2. Clarify Reasonable Site Assurance Requirements. By filing its initial application, an NCE or LPFM new station applicant makes an implied representation that it has reasonable assurance of its proposed transmitter site’s availability. In the past, it was apparent that some applicants did not understand they were making such a representation or simply ignored the “reasonable assurance” requirement – resulting in extensive pleading battles and the occasional dismissal of erring applicants. To address the matter, the FCC proposes a modification of the NCE and LPFM application forms to require each applicant to certify it has reasonable assurance of its proposed transmitter site’s availability. The Commission also proposes that the applicant retain documentation supporting its certification.
1. Streamline Construction Permit Tolling Procedures. A new station or modified facilities permittee can pause or “toll” the time given to build the proposed facilities. Tolling is granted for a very limited number of reasons (e.g., a pending post-grant challenge). However, the burden is on the permittee to file the tolling request even if a valid reason to stop the clock is already a matter of record before the Commission. If no tolling request is filed, the time for construction continues to run. In the NPRM, the FCC proposes to identify any NCE or LPFM construction permits that should be tolled because the permit is subject to: (a) administrative or judicial review; or (b) a condition on the commencement of operation that the FCC “has a direct licensing role” in satisfying.
2. Lengthen LPFM Construction Period. LPFM construction permits specify an 18-month construction period. But the FCC routinely gives LPFM permittees an additional 18 months to complete construction upon request. The Commission now proposes to simply extend the initial construction period for LPFM facilities to 3 years.
3. Modify LPFM Transfer and Assignment Restrictions. Presently, the FCC’s rules prohibit the assignment or transfer of an LPFM construction permit altogether. Even a constructed LPFM station can be sold only after it has been licensed and on the air for 3 years, and then the price cannot exceed the depreciated fair market value of the physical equipment and facilities.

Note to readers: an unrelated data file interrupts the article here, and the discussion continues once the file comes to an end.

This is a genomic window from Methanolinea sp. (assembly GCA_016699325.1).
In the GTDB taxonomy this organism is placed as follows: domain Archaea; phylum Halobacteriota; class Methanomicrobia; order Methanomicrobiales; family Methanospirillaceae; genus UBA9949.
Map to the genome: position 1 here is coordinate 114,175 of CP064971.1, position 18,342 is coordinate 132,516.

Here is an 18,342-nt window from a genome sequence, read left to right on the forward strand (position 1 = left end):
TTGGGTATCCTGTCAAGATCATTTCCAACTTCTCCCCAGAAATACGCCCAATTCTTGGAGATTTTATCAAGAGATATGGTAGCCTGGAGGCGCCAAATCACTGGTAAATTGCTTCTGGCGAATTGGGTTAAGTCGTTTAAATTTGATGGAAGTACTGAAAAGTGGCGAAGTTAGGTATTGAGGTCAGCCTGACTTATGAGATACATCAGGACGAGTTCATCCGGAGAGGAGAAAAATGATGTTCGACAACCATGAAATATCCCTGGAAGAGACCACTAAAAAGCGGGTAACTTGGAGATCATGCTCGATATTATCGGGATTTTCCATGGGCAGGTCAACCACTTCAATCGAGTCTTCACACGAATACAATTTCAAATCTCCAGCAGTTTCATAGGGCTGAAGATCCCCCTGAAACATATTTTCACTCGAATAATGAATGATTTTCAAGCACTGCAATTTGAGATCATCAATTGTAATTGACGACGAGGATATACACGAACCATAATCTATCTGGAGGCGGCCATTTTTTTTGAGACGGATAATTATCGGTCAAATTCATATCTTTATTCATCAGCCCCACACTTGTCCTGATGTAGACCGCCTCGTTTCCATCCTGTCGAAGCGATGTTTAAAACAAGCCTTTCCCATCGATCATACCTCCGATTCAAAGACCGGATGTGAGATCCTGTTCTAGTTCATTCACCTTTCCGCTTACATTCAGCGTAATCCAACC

In the NPRM, the FCC tentatively concluded that those prohibitions are too restrictive. Thus, the FCC proposes eliminating both the LPFM construction permit divestitures prohibition and the 3-year holding period for LPFM licenses. The Commission proposes instead to allow LPFM divestitures if: (a) the LPFM construction permit was granted at least 18 months before; (b) the price does not exceed the seller’s reasonable and prudent expenses; (c) the buyer satisfies all LPFM eligibility criteria; and (d) the station has been on the air for less than 4 years. Additionally, the buyer is eligible for at least the same number of comparative points awarded to the initial permittee. Finally, if the LPFM station being sold is part of an involuntary time-share group, the buyer must be “locally established” for at least as long as the most recently established local applicant in the tied MX group.
Comments on all of these proposals will be due 60 days after the NPRM or a summary is published in the Federal Register. Reply comments are due 30 days after the comment period ends. We will post an item in CommLawBlog when the Federal Register publication occurs.
Those who have been long awaiting a chance to file for a new NCE or LPFM station can take comfort from the fact the FCC is tweaking the NCE and LPFM permittee selection mechanics. It wouldn’t be going through the exercise if it did not plan – at long last – to open filing windows. The last filing window for new LPFM stations closed in 2013, and in 2010 for new NCE stations.
If you need more details regarding the Commission’s proposals, just let us.